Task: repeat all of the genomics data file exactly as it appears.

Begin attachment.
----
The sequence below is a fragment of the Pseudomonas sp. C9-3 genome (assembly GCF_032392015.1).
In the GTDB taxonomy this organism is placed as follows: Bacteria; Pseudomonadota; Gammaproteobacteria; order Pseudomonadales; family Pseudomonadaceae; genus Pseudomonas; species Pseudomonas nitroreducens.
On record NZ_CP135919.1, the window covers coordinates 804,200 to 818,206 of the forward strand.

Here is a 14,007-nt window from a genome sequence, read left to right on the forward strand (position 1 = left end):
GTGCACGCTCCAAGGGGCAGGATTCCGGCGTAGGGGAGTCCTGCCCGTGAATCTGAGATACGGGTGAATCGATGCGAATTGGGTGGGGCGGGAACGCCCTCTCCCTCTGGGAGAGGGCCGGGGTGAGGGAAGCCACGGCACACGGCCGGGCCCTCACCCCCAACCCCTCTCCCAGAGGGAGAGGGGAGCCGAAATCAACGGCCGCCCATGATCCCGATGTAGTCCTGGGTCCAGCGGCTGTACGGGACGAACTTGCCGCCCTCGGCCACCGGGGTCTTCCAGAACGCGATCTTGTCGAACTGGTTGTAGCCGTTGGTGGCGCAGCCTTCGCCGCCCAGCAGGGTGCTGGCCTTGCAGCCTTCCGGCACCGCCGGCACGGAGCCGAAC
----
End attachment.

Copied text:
The sequence below is a fragment of the Pseudomonas sp. C9-3 genome (assembly GCF_032392015.1).
In the GTDB taxonomy this organism is placed as follows: Bacteria; Pseudomonadota; Gammaproteobacteria; order Pseudomonadales; family Pseudomonadaceae; genus Pseudomonas; species Pseudomonas nitroreducens.
On record NZ_CP135919.1, the window covers coordinates 804,200 to 818,206 of the forward strand.

Here is a 14,007-nt window from a genome sequence, read left to right on the forward strand (position 1 = left end):
GTGCACGCTCCAAGGGGCAGGATTCCGGCGTAGGGGAGTCCTGCCCGTGAATCTGAGATACGGGTGAATCGATGCGAATTGGGTGGGGCGGGAACGCCCTCTCCCTCTGGGAGAGGGCCGGGGTGAGGGAAGCCACGGCACACGGCCGGGCCCTCACCCCCAACCCCTCTCCCAGAGGGAGAGGGGAGCCGAAATCAACGGCCGCCCATGATCCCGATGTAGTCCTGGGTCCAGCGGCTGTACGGGACGAACTTGCCGCCCTCGGCCACCGGGGTCTTCCAGAACGCGATCTTGTCGAACTGGTTGTAGCCGTTGGTGGCGCAGCCTTCGCCGCCCAGCAGGGTGCTGGCCTTGCAGCCTTCCGGCACCGCCGGCACGGAGCCGAAC